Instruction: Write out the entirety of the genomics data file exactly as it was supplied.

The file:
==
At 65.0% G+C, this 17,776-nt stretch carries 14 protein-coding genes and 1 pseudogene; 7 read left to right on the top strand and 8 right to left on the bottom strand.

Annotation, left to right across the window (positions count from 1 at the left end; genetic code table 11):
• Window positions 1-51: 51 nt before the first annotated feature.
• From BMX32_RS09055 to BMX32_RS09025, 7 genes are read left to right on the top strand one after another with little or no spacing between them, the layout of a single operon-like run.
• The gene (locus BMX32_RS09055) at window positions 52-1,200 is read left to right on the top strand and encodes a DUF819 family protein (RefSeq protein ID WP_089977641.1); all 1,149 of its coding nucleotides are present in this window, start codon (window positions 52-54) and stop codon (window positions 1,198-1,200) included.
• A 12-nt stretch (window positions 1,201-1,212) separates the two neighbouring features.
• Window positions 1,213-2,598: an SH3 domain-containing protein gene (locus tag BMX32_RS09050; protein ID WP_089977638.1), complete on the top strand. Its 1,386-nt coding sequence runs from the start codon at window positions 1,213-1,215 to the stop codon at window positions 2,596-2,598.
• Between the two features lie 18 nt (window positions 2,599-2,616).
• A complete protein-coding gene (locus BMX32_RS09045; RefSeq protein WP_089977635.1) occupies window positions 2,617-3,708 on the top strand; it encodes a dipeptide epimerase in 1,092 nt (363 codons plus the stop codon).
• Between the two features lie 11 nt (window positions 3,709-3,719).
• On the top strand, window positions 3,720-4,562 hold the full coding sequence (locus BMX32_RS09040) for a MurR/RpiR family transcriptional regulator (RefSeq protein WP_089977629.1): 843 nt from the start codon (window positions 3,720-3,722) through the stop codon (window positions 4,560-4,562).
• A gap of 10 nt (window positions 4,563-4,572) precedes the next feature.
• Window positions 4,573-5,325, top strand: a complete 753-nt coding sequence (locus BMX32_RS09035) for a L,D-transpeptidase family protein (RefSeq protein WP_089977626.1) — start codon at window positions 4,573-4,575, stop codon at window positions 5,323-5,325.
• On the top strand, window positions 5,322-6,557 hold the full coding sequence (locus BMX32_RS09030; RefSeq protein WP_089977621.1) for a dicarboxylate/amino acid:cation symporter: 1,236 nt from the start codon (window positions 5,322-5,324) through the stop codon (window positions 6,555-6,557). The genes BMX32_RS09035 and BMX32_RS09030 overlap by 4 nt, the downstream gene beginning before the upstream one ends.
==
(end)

At 65.0% G+C, this 17,776-nt stretch carries 14 protein-coding genes and 1 pseudogene; 7 read left to right on the top strand and 8 right to left on the bottom strand.

Annotation, left to right across the window (positions count from 1 at the left end; genetic code table 11):
• Window positions 1-51: 51 nt before the first annotated feature.
• From BMX32_RS09055 to BMX32_RS09025, 7 genes are read left to right on the top strand one after another with little or no spacing between them, the layout of a single operon-like run.
• The gene (locus BMX32_RS09055) at window positions 52-1,200 is read left to right on the top strand and encodes a DUF819 family protein (RefSeq protein ID WP_089977641.1); all 1,149 of its coding nucleotides are present in this window, start codon (window positions 52-54) and stop codon (window positions 1,198-1,200) included.
• A 12-nt stretch (window positions 1,201-1,212) separates the two neighbouring features.
• Window positions 1,213-2,598: an SH3 domain-containing protein gene (locus tag BMX32_RS09050; protein ID WP_089977638.1), complete on the top strand. Its 1,386-nt coding sequence runs from the start codon at window positions 1,213-1,215 to the stop codon at window positions 2,596-2,598.
• Between the two features lie 18 nt (window positions 2,599-2,616).
• A complete protein-coding gene (locus BMX32_RS09045; RefSeq protein WP_089977635.1) occupies window positions 2,617-3,708 on the top strand; it encodes a dipeptide epimerase in 1,092 nt (363 codons plus the stop codon).
• Between the two features lie 11 nt (window positions 3,709-3,719).
• On the top strand, window positions 3,720-4,562 hold the full coding sequence (locus BMX32_RS09040) for a MurR/RpiR family transcriptional regulator (RefSeq protein WP_089977629.1): 843 nt from the start codon (window positions 3,720-3,722) through the stop codon (window positions 4,560-4,562).
• A gap of 10 nt (window positions 4,563-4,572) precedes the next feature.
• Window positions 4,573-5,325, top strand: a complete 753-nt coding sequence (locus BMX32_RS09035) for a L,D-transpeptidase family protein (RefSeq protein WP_089977626.1) — start codon at window positions 4,573-4,575, stop codon at window positions 5,323-5,325.
• On the top strand, window positions 5,322-6,557 hold the full coding sequence (locus BMX32_RS09030; RefSeq protein WP_089977621.1) for a dicarboxylate/amino acid:cation symporter: 1,236 nt from the start codon (window positions 5,322-5,324) through the stop codon (window positions 6,555-6,557). The genes BMX32_RS09035 and BMX32_RS09030 overlap by 4 nt, the downstream gene beginning before the upstream one ends.